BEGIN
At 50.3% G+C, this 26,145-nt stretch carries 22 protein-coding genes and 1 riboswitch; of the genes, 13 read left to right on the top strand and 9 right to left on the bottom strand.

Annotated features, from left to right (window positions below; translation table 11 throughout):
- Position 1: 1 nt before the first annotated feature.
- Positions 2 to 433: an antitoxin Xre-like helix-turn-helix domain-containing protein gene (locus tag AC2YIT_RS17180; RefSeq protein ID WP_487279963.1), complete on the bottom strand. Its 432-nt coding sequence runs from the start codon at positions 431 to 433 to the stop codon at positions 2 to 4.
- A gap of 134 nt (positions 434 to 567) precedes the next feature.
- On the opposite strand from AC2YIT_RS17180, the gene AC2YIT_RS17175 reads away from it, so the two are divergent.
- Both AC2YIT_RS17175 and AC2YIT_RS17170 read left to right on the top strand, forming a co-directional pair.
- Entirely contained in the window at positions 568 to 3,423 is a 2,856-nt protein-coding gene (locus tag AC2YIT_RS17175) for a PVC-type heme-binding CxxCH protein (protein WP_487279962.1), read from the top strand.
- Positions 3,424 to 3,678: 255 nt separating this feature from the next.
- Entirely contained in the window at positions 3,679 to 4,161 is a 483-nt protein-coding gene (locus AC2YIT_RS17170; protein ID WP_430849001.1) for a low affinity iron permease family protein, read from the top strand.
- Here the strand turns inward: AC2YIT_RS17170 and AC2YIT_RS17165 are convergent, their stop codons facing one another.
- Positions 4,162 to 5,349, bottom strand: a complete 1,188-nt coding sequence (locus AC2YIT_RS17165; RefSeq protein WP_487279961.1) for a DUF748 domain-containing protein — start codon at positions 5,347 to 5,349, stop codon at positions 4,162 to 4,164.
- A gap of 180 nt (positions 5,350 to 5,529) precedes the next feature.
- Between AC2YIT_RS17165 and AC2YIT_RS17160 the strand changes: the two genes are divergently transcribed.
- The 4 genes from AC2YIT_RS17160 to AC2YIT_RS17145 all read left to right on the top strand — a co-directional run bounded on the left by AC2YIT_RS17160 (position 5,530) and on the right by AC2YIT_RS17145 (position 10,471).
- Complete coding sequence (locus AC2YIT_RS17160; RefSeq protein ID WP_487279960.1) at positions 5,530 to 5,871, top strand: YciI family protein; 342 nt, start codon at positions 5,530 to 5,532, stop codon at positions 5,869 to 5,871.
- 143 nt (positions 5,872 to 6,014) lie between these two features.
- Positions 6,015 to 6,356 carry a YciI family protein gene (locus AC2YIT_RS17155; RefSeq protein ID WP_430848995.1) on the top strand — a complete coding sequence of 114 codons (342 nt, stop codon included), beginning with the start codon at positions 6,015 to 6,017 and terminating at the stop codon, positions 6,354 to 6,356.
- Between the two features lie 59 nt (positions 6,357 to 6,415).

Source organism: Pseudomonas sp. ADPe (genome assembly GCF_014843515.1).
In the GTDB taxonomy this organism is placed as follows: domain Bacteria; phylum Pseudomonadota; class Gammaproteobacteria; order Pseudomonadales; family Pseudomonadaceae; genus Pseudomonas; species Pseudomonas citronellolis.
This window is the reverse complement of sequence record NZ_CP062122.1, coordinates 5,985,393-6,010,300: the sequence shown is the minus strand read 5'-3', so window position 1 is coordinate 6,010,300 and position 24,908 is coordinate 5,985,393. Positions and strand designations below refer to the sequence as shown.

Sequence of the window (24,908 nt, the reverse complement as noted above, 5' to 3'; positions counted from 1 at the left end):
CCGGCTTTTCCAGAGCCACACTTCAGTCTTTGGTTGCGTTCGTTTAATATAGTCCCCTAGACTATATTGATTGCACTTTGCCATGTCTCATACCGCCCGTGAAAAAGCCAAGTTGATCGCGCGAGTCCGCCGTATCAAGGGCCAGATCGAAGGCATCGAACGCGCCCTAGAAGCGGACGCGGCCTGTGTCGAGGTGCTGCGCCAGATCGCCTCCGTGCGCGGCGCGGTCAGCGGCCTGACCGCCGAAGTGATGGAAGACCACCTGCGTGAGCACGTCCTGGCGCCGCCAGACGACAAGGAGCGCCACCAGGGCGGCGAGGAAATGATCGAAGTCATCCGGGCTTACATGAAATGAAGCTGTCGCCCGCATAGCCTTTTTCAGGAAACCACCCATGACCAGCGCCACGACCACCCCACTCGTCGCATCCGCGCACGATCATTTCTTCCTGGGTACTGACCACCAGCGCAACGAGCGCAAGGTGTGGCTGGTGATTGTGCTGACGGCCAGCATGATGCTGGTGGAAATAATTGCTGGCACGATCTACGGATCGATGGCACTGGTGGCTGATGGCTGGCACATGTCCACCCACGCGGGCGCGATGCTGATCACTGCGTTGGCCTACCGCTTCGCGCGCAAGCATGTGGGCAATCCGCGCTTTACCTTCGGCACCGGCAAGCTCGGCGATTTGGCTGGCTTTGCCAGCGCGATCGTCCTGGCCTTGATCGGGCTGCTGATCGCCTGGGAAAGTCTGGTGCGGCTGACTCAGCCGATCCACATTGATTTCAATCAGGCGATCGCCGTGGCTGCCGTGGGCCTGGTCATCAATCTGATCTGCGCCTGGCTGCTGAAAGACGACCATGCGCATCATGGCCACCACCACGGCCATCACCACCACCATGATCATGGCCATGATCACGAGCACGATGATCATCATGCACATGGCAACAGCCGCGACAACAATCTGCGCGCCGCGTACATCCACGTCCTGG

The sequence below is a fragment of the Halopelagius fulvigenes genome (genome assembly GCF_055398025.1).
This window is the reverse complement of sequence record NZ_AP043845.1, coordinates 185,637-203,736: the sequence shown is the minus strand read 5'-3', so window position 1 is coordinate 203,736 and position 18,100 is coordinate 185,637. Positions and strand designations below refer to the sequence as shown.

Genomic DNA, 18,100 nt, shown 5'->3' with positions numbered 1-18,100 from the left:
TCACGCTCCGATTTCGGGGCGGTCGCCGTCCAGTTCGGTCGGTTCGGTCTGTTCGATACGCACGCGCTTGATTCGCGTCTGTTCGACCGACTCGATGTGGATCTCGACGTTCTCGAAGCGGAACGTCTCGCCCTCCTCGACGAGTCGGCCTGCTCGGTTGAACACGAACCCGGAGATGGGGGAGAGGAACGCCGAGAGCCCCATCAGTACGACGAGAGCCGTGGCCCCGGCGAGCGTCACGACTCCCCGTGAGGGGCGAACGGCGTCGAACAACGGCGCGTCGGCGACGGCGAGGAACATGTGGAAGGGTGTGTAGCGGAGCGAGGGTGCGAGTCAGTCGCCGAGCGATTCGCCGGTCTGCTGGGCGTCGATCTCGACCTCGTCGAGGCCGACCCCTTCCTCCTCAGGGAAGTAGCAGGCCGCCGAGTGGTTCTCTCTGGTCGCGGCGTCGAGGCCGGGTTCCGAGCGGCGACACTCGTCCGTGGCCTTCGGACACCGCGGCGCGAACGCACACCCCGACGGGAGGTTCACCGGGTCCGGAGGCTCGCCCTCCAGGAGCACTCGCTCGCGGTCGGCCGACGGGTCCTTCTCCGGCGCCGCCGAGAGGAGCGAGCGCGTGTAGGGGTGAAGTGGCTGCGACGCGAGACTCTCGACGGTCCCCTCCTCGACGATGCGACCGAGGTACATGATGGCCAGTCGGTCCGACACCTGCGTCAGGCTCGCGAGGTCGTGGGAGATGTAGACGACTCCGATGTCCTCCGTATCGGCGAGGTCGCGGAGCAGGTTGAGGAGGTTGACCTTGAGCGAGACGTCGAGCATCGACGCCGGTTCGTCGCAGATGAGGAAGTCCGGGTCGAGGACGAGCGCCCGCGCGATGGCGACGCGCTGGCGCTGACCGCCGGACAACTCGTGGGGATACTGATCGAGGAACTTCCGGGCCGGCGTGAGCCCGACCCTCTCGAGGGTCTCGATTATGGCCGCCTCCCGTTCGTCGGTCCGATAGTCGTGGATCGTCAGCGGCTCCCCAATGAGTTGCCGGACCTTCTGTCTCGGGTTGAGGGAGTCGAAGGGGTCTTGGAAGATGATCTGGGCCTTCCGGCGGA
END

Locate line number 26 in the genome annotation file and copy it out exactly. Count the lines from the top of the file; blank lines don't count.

This window is the reverse complement of sequence record NZ_AP043845.1, coordinates 185,637-203,736: the sequence shown is the minus strand read 5'-3', so window position 1 is coordinate 203,736 and position 18,100 is coordinate 185,637. Positions and strand designations below refer to the sequence as shown.